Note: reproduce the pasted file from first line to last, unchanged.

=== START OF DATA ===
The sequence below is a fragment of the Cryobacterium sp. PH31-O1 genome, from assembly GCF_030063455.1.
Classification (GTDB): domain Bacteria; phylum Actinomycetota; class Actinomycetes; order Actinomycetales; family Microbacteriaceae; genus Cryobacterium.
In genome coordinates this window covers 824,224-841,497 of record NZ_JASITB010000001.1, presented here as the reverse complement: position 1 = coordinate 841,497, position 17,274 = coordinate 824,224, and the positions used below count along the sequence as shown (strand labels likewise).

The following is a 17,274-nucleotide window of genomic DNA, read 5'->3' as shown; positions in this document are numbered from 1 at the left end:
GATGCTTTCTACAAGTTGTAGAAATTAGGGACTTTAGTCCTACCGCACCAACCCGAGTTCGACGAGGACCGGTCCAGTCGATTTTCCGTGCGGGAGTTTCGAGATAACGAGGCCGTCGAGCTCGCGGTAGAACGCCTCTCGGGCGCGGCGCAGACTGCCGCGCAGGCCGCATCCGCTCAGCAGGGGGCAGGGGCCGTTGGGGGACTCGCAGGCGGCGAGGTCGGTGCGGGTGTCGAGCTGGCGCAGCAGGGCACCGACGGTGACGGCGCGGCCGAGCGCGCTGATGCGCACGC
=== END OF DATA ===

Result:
The sequence below is a fragment of the Cryobacterium sp. PH31-O1 genome, from assembly GCF_030063455.1.
Classification (GTDB): domain Bacteria; phylum Actinomycetota; class Actinomycetes; order Actinomycetales; family Microbacteriaceae; genus Cryobacterium.
In genome coordinates this window covers 824,224-841,497 of record NZ_JASITB010000001.1, presented here as the reverse complement: position 1 = coordinate 841,497, position 17,274 = coordinate 824,224, and the positions used below count along the sequence as shown (strand labels likewise).

The following is a 17,274-nucleotide window of genomic DNA, read 5'->3' as shown; positions in this document are numbered from 1 at the left end:
GATGCTTTCTACAAGTTGTAGAAATTAGGGACTTTAGTCCTACCGCACCAACCCGAGTTCGACGAGGACCGGTCCAGTCGATTTTCCGTGCGGGAGTTTCGAGATAACGAGGCCGTCGAGCTCGCGGTAGAACGCCTCTCGGGCGCGGCGCAGACTGCCGCGCAGGCCGCATCCGCTCAGCAGGGGGCAGGGGCCGTTGGGGGACTCGCAGGCGGCGAGGTCGGTGCGGGTGTCGAGCTGGCGCAGCAGGGCACCGACGGTGACGGCGCGGCCGAGCGCGCTGATGCGCACGC